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PG&E's Options Moving Forward

image credit: ID 65157171 © Wisconsinart |

PG&E doesn’t have the best reputation these days. There are a number of reasons the utility fails to inspire confidence, but the single biggest issue is probably their role in last year’s Camp Fire. One of the deadliest and most destructive wildfires in recent history, flames raged in Northern California for about 17 days, leaving at least 85 dead and $16.5 billion in damages. In May 2019, California state investigators announced that the electric company was responsible for all of it. Badly maintained gear had ignited the fire. 

Since then, things haven’t been too rosy. Earlier this month, millions of Californians lost power to circumvent possible problems caused by heavy winds. Last week, the utility cut electricity for 2.5 million in Northern Cali, and announced customers could expect this pattern to continue for the next 10 years as the grid is hardened. 

Some commentators say that needn’t be the case if smart technologies are deployed now. They point out that the grid is largely still analog, just like back in the 19th century. Utilities around the world have started using synchrophasors—sensors that detect if a line is broken and then shut off its power immediately so no fire is started. 

Such clever tech certainly has a role, but long term PG&E will probably have to harden the grid by putting it underground. The problem there for the bankrupt utility is cost: PG&E boasts 81,000 miles of overhead lines and 18,000 miles of transmission lines and burying just 1 mile of lines costs around $3 million. Maintaining underground lines is also much more expensive. 

It’s a daunting bill, but what other choice do they really have? All hell will break loose if the utility sparks another fire, possibly putting  them out of business for good.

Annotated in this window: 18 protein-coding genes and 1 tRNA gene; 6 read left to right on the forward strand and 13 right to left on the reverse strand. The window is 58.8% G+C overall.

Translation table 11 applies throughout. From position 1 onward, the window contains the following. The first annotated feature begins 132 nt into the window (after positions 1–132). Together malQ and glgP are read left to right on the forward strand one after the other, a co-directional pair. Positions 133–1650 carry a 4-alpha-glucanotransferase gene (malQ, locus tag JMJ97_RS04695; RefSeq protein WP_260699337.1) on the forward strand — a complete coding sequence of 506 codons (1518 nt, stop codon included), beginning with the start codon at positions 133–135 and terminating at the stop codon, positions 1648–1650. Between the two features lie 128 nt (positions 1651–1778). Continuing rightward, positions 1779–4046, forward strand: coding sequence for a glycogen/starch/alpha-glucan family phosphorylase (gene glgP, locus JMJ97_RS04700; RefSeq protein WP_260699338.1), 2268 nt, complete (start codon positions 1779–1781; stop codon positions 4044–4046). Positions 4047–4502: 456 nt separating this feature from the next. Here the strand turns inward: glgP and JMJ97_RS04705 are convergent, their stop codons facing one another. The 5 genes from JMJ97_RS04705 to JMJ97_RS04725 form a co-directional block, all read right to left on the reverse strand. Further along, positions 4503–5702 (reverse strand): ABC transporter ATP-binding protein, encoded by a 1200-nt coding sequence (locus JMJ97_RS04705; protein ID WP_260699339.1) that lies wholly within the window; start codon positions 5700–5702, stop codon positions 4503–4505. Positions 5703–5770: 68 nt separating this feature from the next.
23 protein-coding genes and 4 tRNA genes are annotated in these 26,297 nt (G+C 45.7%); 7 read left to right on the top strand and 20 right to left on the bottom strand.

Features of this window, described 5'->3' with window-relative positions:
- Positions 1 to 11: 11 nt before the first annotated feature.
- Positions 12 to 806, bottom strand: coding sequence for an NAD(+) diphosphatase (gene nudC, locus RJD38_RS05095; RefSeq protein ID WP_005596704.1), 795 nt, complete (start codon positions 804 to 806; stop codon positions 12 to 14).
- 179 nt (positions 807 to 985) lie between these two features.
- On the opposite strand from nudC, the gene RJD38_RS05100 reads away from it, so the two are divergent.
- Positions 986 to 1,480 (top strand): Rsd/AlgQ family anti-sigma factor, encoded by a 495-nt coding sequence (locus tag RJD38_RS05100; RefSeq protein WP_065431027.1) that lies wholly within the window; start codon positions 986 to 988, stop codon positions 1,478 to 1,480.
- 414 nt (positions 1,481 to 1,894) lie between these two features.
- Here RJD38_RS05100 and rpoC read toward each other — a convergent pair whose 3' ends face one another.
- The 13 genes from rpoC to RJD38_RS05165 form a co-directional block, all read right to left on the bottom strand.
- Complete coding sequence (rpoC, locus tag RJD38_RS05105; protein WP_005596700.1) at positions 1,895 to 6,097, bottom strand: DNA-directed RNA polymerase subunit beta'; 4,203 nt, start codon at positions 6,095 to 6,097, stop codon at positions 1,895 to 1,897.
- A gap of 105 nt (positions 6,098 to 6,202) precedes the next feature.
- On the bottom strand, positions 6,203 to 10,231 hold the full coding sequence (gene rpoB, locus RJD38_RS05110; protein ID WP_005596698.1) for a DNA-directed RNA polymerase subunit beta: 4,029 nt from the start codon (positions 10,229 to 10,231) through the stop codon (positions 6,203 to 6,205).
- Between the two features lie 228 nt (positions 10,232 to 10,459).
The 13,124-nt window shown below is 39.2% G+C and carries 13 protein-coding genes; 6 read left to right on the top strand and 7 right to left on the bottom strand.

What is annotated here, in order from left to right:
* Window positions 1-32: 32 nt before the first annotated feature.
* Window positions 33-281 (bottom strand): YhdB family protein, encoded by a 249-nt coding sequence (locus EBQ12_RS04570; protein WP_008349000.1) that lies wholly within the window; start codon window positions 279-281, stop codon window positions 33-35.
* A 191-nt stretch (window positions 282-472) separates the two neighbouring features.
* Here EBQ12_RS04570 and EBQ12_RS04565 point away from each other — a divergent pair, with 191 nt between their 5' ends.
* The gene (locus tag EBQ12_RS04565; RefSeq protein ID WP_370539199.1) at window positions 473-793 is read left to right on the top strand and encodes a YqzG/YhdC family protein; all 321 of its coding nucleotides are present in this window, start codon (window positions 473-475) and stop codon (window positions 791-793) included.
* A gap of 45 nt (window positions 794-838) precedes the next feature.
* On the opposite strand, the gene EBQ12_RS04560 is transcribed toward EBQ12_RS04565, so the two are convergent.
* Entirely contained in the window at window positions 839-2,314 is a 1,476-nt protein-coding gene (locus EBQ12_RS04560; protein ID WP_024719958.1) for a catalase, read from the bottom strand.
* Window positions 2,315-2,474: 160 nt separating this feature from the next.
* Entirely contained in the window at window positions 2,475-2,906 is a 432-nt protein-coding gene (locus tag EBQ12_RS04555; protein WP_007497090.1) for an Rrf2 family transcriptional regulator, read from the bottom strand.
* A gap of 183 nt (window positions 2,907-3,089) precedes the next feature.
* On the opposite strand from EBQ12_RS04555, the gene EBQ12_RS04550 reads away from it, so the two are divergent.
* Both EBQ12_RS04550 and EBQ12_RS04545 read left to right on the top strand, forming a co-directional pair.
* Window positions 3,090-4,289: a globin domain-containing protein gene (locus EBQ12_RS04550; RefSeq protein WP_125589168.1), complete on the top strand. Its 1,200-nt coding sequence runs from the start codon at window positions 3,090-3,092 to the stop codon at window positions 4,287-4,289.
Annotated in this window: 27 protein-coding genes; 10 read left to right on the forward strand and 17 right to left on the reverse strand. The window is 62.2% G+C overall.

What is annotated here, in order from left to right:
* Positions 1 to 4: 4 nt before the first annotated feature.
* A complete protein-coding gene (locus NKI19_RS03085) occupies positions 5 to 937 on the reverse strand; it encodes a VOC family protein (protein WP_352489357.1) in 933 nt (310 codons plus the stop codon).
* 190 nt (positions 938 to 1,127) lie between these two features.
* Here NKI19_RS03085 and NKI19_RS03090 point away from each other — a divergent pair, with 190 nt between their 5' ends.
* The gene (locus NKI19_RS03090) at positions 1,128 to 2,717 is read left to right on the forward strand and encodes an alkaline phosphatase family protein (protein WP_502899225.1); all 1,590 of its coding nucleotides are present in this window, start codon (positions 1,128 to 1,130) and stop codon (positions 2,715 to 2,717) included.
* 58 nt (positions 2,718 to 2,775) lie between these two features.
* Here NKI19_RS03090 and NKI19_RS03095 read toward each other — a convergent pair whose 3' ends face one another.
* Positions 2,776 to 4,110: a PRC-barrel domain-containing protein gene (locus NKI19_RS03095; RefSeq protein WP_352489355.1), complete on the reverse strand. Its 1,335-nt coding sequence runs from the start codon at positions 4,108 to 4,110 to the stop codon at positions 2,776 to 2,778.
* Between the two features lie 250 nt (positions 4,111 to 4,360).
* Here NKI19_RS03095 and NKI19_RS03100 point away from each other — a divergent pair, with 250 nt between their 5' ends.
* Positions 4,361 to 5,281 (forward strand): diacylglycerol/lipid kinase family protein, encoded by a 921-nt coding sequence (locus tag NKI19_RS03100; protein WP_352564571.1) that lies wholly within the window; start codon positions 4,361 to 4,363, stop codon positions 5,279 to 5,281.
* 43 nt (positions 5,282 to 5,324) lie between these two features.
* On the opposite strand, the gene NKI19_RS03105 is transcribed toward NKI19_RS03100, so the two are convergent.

Henry Craver's picture

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Bob Meinetz's picture
Bob Meinetz on Oct 28, 2019 7:01 pm GMT

Henry, here's one choice that would finance all the transmission upgrades PG&E needs to make and then some: sell Diablo Canyon Power Plant to an energy company interested in operating a state-of-the-art nuclear plant for at least the next 20 years. The plant is worth an estimated $5 billion, and there are at least two energy companies in the U.S., and one overseas, which are interested.

That goes 180° opposite PG&E's plan of building gas generation to replace it. But there are millions of Californians, some of whose homes are burning down at this very moment, who don't think PG&E should have a lot to say about it. Especially, given the utility's plan is 180° in opposition to the interests of anyone concerned about climate change.

Richard Brooks's picture
Richard Brooks on Oct 28, 2019 7:42 pm GMT

Keeping DCPP operating and eliminating fires by burying electric cables - seems like  win-win for clean air to me!

Matt Chester's picture
Matt Chester on Oct 28, 2019 8:50 pm GMT

Is it possible to think that the mismanagement of PG&E and the understandable frustration (to say the least) CA residents are experiencing might be enough to convince them to reevaluate what they already thought they knew about energy and their utilities, perhaps an opening to reconsider existing nuclear?